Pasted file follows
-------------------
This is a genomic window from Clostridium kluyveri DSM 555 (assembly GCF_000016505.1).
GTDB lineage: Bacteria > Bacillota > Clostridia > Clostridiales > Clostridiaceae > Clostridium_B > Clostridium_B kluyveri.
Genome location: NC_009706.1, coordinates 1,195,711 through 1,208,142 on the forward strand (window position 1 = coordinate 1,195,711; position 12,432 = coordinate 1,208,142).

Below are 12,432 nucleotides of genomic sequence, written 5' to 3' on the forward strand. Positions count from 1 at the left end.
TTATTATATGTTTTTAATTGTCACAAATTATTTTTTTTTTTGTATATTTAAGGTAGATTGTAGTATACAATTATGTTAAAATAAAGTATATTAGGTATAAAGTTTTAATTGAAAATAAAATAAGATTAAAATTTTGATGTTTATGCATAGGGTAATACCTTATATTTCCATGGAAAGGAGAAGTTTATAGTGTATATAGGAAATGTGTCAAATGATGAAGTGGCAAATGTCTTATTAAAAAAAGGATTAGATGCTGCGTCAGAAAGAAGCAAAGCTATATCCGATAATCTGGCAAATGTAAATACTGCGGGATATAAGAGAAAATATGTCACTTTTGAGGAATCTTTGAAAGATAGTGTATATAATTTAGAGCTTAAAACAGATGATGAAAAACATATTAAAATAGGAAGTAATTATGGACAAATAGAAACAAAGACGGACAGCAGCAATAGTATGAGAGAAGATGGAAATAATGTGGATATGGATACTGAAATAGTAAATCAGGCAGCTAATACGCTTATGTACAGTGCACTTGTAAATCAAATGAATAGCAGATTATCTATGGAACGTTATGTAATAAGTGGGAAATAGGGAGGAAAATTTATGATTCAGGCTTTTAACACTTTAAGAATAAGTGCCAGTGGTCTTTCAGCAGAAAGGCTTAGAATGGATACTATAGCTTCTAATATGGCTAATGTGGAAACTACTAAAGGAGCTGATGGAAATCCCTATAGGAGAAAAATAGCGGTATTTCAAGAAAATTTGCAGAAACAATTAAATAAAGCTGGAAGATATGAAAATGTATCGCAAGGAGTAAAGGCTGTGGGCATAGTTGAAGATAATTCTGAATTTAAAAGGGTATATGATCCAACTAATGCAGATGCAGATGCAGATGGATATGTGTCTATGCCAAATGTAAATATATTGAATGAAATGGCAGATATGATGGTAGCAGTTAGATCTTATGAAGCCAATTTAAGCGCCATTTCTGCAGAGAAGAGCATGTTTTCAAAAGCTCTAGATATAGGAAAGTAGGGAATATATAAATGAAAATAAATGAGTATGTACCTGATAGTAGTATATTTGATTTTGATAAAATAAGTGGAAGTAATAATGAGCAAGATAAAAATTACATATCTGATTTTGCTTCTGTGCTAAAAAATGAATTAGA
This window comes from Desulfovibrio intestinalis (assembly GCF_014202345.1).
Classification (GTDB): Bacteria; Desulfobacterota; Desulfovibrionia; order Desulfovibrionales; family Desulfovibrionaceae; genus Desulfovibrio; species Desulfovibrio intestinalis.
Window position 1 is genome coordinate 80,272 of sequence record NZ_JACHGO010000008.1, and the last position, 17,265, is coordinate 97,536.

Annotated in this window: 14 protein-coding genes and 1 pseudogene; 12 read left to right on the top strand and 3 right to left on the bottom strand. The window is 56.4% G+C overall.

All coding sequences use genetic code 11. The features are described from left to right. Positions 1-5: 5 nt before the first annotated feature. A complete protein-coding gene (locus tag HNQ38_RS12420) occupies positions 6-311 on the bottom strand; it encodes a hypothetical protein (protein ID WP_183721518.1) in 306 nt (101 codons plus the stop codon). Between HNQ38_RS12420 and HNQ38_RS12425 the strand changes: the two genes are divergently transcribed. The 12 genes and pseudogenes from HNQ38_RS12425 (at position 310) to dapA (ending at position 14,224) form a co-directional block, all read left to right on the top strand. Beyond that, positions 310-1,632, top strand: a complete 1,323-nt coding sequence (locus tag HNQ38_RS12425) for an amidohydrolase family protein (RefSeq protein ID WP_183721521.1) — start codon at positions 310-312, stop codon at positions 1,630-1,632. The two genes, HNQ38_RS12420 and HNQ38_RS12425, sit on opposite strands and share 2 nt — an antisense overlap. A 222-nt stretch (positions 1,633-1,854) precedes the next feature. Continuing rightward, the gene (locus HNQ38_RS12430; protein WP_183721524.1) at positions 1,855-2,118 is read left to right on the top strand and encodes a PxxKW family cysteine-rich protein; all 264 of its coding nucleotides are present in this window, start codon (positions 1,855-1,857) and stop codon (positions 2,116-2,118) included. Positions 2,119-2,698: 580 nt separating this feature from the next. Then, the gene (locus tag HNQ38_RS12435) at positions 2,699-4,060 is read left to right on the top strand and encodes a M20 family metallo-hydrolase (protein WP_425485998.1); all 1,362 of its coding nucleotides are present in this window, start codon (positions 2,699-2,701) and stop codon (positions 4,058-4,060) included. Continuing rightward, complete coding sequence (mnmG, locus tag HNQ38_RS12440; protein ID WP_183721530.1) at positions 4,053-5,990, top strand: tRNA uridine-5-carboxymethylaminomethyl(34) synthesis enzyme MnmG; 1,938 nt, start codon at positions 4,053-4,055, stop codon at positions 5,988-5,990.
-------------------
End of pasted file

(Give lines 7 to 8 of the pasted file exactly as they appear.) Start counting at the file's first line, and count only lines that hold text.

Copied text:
Classification (GTDB): Bacteria; Desulfobacterota; Desulfovibrionia; order Desulfovibrionales; family Desulfovibrionaceae; genus Desulfovibrio; species Desulfovibrio intestinalis.
Window position 1 is genome coordinate 80,272 of sequence record NZ_JACHGO010000008.1, and the last position, 17,265, is coordinate 97,536.